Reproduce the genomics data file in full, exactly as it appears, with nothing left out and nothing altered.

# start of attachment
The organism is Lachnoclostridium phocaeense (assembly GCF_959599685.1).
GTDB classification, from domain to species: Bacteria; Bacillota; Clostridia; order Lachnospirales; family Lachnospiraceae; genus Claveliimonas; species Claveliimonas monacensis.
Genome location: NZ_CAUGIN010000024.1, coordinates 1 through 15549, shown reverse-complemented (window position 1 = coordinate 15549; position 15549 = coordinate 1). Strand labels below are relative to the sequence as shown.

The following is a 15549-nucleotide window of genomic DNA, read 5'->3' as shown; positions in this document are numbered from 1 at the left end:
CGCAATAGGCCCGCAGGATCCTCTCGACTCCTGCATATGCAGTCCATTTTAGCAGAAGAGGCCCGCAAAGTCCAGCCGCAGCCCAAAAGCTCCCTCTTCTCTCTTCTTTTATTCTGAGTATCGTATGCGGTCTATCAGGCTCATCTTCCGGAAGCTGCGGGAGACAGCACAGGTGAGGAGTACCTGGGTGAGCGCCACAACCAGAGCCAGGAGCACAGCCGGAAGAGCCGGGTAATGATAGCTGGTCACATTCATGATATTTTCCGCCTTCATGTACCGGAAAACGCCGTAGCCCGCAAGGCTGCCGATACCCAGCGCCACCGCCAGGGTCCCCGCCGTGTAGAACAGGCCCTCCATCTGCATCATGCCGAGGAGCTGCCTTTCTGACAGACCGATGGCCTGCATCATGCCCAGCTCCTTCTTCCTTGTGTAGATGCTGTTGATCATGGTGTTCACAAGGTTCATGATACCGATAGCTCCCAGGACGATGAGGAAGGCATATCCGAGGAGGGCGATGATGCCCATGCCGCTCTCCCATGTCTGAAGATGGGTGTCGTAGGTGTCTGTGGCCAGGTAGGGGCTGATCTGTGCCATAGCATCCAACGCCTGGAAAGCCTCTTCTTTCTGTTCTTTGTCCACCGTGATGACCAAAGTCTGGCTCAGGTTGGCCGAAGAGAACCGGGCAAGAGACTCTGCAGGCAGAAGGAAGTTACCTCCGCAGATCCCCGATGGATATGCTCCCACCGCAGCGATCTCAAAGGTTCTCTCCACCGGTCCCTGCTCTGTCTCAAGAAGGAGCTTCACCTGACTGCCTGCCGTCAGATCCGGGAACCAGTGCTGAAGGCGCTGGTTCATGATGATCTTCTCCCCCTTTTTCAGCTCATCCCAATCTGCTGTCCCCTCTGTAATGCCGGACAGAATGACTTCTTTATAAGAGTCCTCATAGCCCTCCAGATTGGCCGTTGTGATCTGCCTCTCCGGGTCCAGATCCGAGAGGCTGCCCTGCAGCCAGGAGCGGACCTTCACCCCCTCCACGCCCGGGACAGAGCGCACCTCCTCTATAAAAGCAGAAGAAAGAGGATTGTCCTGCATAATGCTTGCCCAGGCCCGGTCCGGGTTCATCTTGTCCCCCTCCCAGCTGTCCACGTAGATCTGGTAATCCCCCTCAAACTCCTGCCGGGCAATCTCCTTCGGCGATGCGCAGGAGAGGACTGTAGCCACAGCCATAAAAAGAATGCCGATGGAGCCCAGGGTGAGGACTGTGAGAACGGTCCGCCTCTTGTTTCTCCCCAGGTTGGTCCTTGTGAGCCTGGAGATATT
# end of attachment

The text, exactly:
The organism is Lachnoclostridium phocaeense (assembly GCF_959599685.1).
GTDB classification, from domain to species: Bacteria; Bacillota; Clostridia; order Lachnospirales; family Lachnospiraceae; genus Claveliimonas; species Claveliimonas monacensis.
Genome location: NZ_CAUGIN010000024.1, coordinates 1 through 15549, shown reverse-complemented (window position 1 = coordinate 15549; position 15549 = coordinate 1). Strand labels below are relative to the sequence as shown.

The following is a 15549-nucleotide window of genomic DNA, read 5'->3' as shown; positions in this document are numbered from 1 at the left end:
CGCAATAGGCCCGCAGGATCCTCTCGACTCCTGCATATGCAGTCCATTTTAGCAGAAGAGGCCCGCAAAGTCCAGCCGCAGCCCAAAAGCTCCCTCTTCTCTCTTCTTTTATTCTGAGTATCGTATGCGGTCTATCAGGCTCATCTTCCGGAAGCTGCGGGAGACAGCACAGGTGAGGAGTACCTGGGTGAGCGCCACAACCAGAGCCAGGAGCACAGCCGGAAGAGCCGGGTAATGATAGCTGGTCACATTCATGATATTTTCCGCCTTCATGTACCGGAAAACGCCGTAGCCCGCAAGGCTGCCGATACCCAGCGCCACCGCCAGGGTCCCCGCCGTGTAGAACAGGCCCTCCATCTGCATCATGCCGAGGAGCTGCCTTTCTGACAGACCGATGGCCTGCATCATGCCCAGCTCCTTCTTCCTTGTGTAGATGCTGTTGATCATGGTGTTCACAAGGTTCATGATACCGATAGCTCCCAGGACGATGAGGAAGGCATATCCGAGGAGGGCGATGATGCCCATGCCGCTCTCCCATGTCTGAAGATGGGTGTCGTAGGTGTCTGTGGCCAGGTAGGGGCTGATCTGTGCCATAGCATCCAACGCCTGGAAAGCCTCTTCTTTCTGTTCTTTGTCCACCGTGATGACCAAAGTCTGGCTCAGGTTGGCCGAAGAGAACCGGGCAAGAGACTCTGCAGGCAGAAGGAAGTTACCTCCGCAGATCCCCGATGGATATGCTCCCACCGCAGCGATCTCAAAGGTTCTCTCCACCGGTCCCTGCTCTGTCTCAAGAAGGAGCTTCACCTGACTGCCTGCCGTCAGATCCGGGAACCAGTGCTGAAGGCGCTGGTTCATGATGATCTTCTCCCCCTTTTTCAGCTCATCCCAATCTGCTGTCCCCTCTGTAATGCCGGACAGAATGACTTCTTTATAAGAGTCCTCATAGCCCTCCAGATTGGCCGTTGTGATCTGCCTCTCCGGGTCCAGATCCGAGAGGCTGCCCTGCAGCCAGGAGCGGACCTTCACCCCCTCCACGCCCGGGACAGAGCGCACCTCCTCTATAAAAGCAGAAGAAAGAGGATTGTCCTGCATAATGCTTGCCCAGGCCCGGTCCGGGTTCATCTTGTCCCCCTCCCAGCTGTCCACGTAGATCTGGTAATCCCCCTCAAACTCCTGCCGGGCAATCTCCTTCGGCGATGCGCAGGAGAGGACTGTAGCCACAGCCATAAAAAGAATGCCGATGGAGCCCAGGGTGAGGACTGTGAGAACGGTCCGCCTCTTGTTTCTCCCCAGGTTGGTCCTTGTGAGCCTGGAGATATT